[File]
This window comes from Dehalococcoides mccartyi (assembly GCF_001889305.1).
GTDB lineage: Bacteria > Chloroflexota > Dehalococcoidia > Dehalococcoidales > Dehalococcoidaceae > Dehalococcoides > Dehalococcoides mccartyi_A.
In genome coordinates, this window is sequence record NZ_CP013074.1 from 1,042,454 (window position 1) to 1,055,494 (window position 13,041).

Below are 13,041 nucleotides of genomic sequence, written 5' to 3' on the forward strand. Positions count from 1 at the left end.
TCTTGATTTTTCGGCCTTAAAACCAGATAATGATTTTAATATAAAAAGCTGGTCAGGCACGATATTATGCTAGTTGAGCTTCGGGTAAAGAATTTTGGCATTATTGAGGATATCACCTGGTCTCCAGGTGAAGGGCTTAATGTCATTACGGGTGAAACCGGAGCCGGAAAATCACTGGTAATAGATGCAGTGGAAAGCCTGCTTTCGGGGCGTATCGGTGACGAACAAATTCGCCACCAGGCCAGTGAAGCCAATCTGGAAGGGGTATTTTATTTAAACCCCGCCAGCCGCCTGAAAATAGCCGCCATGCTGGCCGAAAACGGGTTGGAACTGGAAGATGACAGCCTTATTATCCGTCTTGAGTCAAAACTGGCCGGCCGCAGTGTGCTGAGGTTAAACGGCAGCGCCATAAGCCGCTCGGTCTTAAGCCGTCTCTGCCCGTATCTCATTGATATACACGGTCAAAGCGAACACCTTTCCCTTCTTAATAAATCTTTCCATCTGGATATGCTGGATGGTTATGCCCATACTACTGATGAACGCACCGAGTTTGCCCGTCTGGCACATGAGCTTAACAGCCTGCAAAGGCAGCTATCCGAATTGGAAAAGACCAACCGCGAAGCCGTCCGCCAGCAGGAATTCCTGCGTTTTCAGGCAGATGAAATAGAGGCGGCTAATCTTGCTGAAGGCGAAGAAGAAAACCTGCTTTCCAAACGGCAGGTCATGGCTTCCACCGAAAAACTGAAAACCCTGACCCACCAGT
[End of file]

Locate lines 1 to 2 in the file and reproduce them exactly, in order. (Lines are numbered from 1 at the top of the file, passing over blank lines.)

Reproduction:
This window comes from Dehalococcoides mccartyi (assembly GCF_001889305.1).
GTDB lineage: Bacteria > Chloroflexota > Dehalococcoidia > Dehalococcoidales > Dehalococcoidaceae > Dehalococcoides > Dehalococcoides mccartyi_A.